2. One of the simplest ways to stay happy is to let go of what makes you sad. Surrender it over. It no longer serves you. Now I’m     not saying go ahead and quit your job (unless that is what feels right for you), but maybe surrender over all the anger, frustration and pain you are holding onto around that situation and try viewing it from a different perspective. Be grateful for what it does offer you (lifestyle, etc) and what you have learnt from it (which could be patience).

 

3. Always laugh when you can. It’s cheap medicine. Take time out to watch a funny movie, go to a comedy festival, catch up with friends/family that bring you joy, act like a kid, just have fun! It’s great for letting go of stress, great for your heart health (in Chinese medicine joy is related to your Heart), and in itself is healing.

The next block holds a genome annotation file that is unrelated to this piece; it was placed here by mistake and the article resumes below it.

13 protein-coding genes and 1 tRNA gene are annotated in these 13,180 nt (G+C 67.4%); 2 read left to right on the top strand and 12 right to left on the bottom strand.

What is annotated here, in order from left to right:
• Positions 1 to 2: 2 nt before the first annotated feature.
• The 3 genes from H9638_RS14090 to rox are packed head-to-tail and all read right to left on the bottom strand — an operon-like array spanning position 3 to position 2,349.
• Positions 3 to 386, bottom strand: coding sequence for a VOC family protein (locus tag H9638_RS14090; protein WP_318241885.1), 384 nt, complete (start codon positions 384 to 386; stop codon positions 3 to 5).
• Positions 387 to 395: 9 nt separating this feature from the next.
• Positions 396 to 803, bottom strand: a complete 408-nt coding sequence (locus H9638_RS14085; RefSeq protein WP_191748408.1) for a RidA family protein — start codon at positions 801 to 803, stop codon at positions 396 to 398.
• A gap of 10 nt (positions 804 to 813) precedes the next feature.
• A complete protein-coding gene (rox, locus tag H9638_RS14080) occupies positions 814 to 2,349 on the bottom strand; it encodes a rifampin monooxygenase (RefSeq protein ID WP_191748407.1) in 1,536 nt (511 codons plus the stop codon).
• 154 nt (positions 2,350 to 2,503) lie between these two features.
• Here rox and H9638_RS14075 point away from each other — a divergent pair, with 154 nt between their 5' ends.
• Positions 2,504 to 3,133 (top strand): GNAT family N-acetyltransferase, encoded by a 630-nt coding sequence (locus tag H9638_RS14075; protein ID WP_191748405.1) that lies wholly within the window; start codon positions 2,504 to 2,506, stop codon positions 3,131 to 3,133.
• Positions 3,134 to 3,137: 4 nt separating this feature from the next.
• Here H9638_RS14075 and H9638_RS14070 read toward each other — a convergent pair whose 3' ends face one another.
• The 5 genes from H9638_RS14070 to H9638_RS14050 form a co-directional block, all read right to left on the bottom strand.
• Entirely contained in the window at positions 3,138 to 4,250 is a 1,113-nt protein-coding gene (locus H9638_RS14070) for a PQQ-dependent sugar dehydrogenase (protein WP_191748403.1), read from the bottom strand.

4. Take time to enjoy the simple things. Stop and smell the roses so to speak. Enjoy moments with your kids, laughing with friends and family, read a good book, go for a walk outside and smell the air, enjoy your favorite meal, explore where you live, and well you get the point. There is so much to be grateful for in the “little” things in life.

 

5. Take time out to sit and be still. In our day we go a thousand miles an hour, always on the go. If you did this to your car, it would eventually let go and fall apart. You do not want this for yourself! Each day stop take a few breathes and just let your world go quiet. Your breathe brings you back to centre, to the present moment. Stop and take 3 deep conscious breathes and see how you feel. You can do this at your work desk, in the car at the lights, or even create a special place where you go each day to just Be. Be kind to yourself and take time out each day.